On June 30, 2011, Daniel Córoba-Mendiola, founder and director of THE HUNTER, spokes of trends at the time of friction.

The firm The Hunter is dedicated to researching trends for clients of all kinds, especially fashion companies. It is a think tank in which up to fifteen professionals from different companies and fields can take part. Currently, at a time when we are seeing many changes, it is very useful to conduct studies of this kind in order to gain a better understanding of what is happening. Lifestyles are being questioned in all contexts and all aesthetic trends are a reflection of this.

We have gone from a banal, neo-baroque phase, represented by Lady Gaga, to neo-romanticism. From nostalgia for the past to melancholy.

In 2008, when Lehman Brothers collapsed and nobody knew what was going to happen, there was an auction at Sotheby’s of works by Damian Hirst, who was selling them directly, skipping all intermediaries. In two days he made 350 million euros. The type of art which does not lose its value is that which is related to the market. Converse asked the same artist to produce a limited edition of his famous butterfly pictures. He did so, in an edition limited to the printer run. Other examples are Takashi Murakami, who rests his discourse on the importance attached to the art world by the market, and Jeff Koons, known for his marriage to Cicciolina and who always works with the imaginary world of the yuppies of the 80’s.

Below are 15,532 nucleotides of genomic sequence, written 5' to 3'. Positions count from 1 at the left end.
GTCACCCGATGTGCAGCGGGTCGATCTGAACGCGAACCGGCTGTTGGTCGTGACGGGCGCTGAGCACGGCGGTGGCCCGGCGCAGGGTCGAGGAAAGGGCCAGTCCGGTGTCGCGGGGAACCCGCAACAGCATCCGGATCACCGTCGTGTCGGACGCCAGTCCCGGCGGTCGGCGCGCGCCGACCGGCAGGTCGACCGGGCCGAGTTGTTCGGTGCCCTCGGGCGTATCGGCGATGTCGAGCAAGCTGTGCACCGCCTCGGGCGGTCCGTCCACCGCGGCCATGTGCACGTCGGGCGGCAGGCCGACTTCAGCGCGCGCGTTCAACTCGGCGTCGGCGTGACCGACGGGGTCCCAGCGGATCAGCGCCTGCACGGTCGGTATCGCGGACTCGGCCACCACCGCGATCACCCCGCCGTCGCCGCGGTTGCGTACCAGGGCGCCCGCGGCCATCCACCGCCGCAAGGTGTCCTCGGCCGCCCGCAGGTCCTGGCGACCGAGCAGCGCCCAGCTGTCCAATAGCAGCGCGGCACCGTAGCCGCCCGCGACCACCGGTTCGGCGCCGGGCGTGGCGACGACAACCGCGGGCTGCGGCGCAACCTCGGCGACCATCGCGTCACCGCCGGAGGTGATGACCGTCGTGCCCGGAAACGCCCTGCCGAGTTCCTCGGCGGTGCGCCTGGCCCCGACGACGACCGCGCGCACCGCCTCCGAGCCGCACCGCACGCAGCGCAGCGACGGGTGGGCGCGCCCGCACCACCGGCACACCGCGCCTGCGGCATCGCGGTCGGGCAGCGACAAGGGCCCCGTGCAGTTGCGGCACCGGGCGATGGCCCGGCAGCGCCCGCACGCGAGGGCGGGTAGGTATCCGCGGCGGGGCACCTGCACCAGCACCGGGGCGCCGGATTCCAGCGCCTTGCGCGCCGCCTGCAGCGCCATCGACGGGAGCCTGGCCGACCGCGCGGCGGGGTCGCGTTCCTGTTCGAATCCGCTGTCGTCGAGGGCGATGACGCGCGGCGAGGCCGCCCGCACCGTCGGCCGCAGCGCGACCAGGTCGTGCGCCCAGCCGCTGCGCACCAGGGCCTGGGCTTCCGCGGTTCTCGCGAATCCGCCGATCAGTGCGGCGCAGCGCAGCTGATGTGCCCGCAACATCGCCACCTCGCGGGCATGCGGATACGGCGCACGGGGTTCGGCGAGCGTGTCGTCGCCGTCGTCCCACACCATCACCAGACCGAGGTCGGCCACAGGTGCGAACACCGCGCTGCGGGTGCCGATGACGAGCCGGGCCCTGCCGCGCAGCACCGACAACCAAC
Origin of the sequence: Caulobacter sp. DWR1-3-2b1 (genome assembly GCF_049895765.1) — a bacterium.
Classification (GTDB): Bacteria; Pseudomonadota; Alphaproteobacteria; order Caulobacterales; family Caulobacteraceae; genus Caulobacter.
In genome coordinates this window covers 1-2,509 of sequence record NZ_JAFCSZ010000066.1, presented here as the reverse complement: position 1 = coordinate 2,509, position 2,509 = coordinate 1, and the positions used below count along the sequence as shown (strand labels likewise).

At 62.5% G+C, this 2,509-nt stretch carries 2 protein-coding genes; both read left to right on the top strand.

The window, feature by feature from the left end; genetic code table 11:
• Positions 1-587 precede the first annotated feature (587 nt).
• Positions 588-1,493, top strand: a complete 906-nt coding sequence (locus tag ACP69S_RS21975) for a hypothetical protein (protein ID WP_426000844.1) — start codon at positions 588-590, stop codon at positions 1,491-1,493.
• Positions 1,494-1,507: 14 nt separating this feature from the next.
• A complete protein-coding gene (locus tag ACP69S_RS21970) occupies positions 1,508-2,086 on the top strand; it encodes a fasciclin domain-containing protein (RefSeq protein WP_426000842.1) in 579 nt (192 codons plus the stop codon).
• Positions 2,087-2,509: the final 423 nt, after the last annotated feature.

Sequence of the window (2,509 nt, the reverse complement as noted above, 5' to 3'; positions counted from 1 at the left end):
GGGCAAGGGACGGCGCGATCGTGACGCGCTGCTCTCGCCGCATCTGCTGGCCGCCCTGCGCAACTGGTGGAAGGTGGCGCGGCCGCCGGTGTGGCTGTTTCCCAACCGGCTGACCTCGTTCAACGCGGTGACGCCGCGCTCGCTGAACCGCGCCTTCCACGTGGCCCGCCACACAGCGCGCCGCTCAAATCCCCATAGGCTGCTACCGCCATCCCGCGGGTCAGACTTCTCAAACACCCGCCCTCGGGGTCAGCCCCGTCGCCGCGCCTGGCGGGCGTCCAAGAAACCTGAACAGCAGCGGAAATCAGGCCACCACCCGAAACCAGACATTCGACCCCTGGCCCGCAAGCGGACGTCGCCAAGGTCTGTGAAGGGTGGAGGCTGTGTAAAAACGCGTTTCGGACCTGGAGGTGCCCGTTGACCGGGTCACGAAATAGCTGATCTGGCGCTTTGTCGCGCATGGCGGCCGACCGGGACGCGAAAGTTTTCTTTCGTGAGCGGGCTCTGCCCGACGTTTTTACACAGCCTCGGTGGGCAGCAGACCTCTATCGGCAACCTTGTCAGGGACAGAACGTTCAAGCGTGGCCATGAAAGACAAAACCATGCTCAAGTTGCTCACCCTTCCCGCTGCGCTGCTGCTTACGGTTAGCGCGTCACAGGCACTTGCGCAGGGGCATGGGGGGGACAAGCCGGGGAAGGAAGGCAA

We are currently living in the “age of friction”, the sum of what goes into the great imaginary worlds, “story telling”. It is a question of building imaginary worlds of brand, product, of place. But this alone is not enough. One must opt for explicitness. The environment is based on impossible promises, self-referential pastiches. Apple seeks its legitimacy on the market from the fact of being Apple, and Starbucks because it is Starbucks. This alignment is the best way of making all that is superlative tangible; it is the time of trade fairs, of events. It is a matter of fragmenting the commercial moment over a period of time and launching a promise agreed upon by all. It means working with everything that might be an unbelievable fiction.
And with the crisis, suddenly, we place at the forefront imaginary worlds which are tremendously vulgar, direct, real, coarse, which no longer work on projection but on empathy. Along comes the “people’s princess”, the “I’m not stupid.” This is the concept of “frictioned” reality – theming becomes important once more. We have to learn to live with both things: impossible semantic fields and a rather coarse, explicit environment.

This is the case of Abercrombie. It creates a fantastic imaginary world of beautiful people, and to attract people to the opening event the same character is at the door of the shop having semi-naked photographs taken with everybody who goes into the shop. He stares lewdly at the young shopper – and their mother. The mixture of the unreal with the coarsest, most direct “Now!” impulse.

 

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